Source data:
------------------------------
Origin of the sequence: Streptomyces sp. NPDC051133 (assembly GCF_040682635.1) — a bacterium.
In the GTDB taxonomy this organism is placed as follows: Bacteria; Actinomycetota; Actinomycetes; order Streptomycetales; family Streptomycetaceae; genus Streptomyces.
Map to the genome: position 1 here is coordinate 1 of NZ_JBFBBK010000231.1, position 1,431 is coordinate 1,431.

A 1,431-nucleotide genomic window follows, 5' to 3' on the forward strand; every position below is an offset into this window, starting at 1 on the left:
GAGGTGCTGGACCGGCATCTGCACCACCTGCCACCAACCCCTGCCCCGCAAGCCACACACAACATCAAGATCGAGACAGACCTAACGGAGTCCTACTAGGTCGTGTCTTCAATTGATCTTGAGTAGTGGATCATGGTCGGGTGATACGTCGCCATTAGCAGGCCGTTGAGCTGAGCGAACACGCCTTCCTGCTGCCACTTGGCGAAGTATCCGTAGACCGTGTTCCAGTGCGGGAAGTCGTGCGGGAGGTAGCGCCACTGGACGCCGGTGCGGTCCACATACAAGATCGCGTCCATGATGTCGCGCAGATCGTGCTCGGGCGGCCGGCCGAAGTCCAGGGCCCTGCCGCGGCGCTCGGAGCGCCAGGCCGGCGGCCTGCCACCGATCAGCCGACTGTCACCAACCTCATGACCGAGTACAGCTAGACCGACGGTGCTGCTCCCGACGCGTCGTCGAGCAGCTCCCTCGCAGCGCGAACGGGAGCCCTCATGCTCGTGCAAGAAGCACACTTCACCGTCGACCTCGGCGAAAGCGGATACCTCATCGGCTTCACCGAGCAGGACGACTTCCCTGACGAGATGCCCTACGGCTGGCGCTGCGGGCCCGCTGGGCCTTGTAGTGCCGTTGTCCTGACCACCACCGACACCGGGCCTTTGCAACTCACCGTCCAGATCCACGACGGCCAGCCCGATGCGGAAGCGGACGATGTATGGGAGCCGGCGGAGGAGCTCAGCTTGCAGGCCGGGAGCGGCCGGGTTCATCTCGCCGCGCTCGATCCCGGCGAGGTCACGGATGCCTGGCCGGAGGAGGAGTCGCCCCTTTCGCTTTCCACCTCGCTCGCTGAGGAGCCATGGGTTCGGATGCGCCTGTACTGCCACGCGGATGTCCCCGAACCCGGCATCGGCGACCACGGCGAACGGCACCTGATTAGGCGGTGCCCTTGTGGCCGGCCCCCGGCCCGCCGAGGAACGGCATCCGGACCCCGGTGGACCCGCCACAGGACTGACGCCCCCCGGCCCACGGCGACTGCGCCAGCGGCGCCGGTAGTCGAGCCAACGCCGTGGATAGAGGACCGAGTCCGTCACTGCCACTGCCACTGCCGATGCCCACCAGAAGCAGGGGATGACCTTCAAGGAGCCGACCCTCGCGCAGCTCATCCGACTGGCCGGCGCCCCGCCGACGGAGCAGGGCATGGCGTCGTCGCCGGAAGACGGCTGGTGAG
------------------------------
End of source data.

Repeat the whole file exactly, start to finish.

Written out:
Origin of the sequence: Streptomyces sp. NPDC051133 (assembly GCF_040682635.1) — a bacterium.
In the GTDB taxonomy this organism is placed as follows: Bacteria; Actinomycetota; Actinomycetes; order Streptomycetales; family Streptomycetaceae; genus Streptomyces.
Map to the genome: position 1 here is coordinate 1 of NZ_JBFBBK010000231.1, position 1,431 is coordinate 1,431.

A 1,431-nucleotide genomic window follows, 5' to 3' on the forward strand; every position below is an offset into this window, starting at 1 on the left:
GAGGTGCTGGACCGGCATCTGCACCACCTGCCACCAACCCCTGCCCCGCAAGCCACACACAACATCAAGATCGAGACAGACCTAACGGAGTCCTACTAGGTCGTGTCTTCAATTGATCTTGAGTAGTGGATCATGGTCGGGTGATACGTCGCCATTAGCAGGCCGTTGAGCTGAGCGAACACGCCTTCCTGCTGCCACTTGGCGAAGTATCCGTAGACCGTGTTCCAGTGCGGGAAGTCGTGCGGGAGGTAGCGCCACTGGACGCCGGTGCGGTCCACATACAAGATCGCGTCCATGATGTCGCGCAGATCGTGCTCGGGCGGCCGGCCGAAGTCCAGGGCCCTGCCGCGGCGCTCGGAGCGCCAGGCCGGCGGCCTGCCACCGATCAGCCGACTGTCACCAACCTCATGACCGAGTACAGCTAGACCGACGGTGCTGCTCCCGACGCGTCGTCGAGCAGCTCCCTCGCAGCGCGAACGGGAGCCCTCATGCTCGTGCAAGAAGCACACTTCACCGTCGACCTCGGCGAAAGCGGATACCTCATCGGCTTCACCGAGCAGGACGACTTCCCTGACGAGATGCCCTACGGCTGGCGCTGCGGGCCCGCTGGGCCTTGTAGTGCCGTTGTCCTGACCACCACCGACACCGGGCCTTTGCAACTCACCGTCCAGATCCACGACGGCCAGCCCGATGCGGAAGCGGACGATGTATGGGAGCCGGCGGAGGAGCTCAGCTTGCAGGCCGGGAGCGGCCGGGTTCATCTCGCCGCGCTCGATCCCGGCGAGGTCACGGATGCCTGGCCGGAGGAGGAGTCGCCCCTTTCGCTTTCCACCTCGCTCGCTGAGGAGCCATGGGTTCGGATGCGCCTGTACTGCCACGCGGATGTCCCCGAACCCGGCATCGGCGACCACGGCGAACGGCACCTGATTAGGCGGTGCCCTTGTGGCCGGCCCCCGGCCCGCCGAGGAACGGCATCCGGACCCCGGTGGACCCGCCACAGGACTGACGCCCCCCGGCCCACGGCGACTGCGCCAGCGGCGCCGGTAGTCGAGCCAACGCCGTGGATAGAGGACCGAGTCCGTCACTGCCACTGCCACTGCCGATGCCCACCAGAAGCAGGGGATGACCTTCAAGGAGCCGACCCTCGCGCAGCTCATCCGACTGGCCGGCGCCCCGCCGACGGAGCAGGGCATGGCGTCGTCGCCGGAAGACGGCTGGTGAG